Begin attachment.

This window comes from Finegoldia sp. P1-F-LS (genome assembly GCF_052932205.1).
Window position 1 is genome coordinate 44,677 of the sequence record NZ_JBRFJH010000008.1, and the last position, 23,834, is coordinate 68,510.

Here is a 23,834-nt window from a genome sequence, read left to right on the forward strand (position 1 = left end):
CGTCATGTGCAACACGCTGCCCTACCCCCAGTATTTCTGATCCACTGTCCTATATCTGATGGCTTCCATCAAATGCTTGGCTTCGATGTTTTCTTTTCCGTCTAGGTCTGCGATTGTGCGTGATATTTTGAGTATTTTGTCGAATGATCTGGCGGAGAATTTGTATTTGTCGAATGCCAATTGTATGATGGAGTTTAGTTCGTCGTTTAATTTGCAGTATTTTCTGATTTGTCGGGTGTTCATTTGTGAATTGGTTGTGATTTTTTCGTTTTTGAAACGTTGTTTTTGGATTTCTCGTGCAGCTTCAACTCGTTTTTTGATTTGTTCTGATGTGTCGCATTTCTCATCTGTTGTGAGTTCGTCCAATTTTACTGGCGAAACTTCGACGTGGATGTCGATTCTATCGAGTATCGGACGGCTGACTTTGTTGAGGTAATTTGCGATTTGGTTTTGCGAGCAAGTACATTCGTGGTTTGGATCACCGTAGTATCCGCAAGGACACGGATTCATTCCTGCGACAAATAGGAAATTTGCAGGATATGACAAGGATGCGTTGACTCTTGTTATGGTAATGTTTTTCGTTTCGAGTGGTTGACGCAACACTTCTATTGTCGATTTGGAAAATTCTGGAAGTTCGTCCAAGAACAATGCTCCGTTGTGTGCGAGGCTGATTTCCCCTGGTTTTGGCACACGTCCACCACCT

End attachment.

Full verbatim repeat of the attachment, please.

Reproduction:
This window comes from Finegoldia sp. P1-F-LS (genome assembly GCF_052932205.1).
Window position 1 is genome coordinate 44,677 of the sequence record NZ_JBRFJH010000008.1, and the last position, 23,834, is coordinate 68,510.

Here is a 23,834-nt window from a genome sequence, read left to right on the forward strand (position 1 = left end):
CGTCATGTGCAACACGCTGCCCTACCCCCAGTATTTCTGATCCACTGTCCTATATCTGATGGCTTCCATCAAATGCTTGGCTTCGATGTTTTCTTTTCCGTCTAGGTCTGCGATTGTGCGTGATATTTTGAGTATTTTGTCGAATGATCTGGCGGAGAATTTGTATTTGTCGAATGCCAATTGTATGATGGAGTTTAGTTCGTCGTTTAATTTGCAGTATTTTCTGATTTGTCGGGTGTTCATTTGTGAATTGGTTGTGATTTTTTCGTTTTTGAAACGTTGTTTTTGGATTTCTCGTGCAGCTTCAACTCGTTTTTTGATTTGTTCTGATGTGTCGCATTTCTCATCTGTTGTGAGTTCGTCCAATTTTACTGGCGAAACTTCGACGTGGATGTCGATTCTATCGAGTATCGGACGGCTGACTTTGTTGAGGTAATTTGCGATTTGGTTTTGCGAGCAAGTACATTCGTGGTTTGGATCACCGTAGTATCCGCAAGGACACGGATTCATTCCTGCGACAAATAGGAAATTTGCAGGATATGACAAGGATGCGTTGACTCTTGTTATGGTAATGTTTTTCGTTTCGAGTGGTTGACGCAACACTTCTATTGTCGATTTGGAAAATTCTGGAAGTTCGTCCAAGAACAATGCTCCGTTGTGTGCGAGGCTGATTTCCCCTGGTTTTGGCACACGTCCACCACCT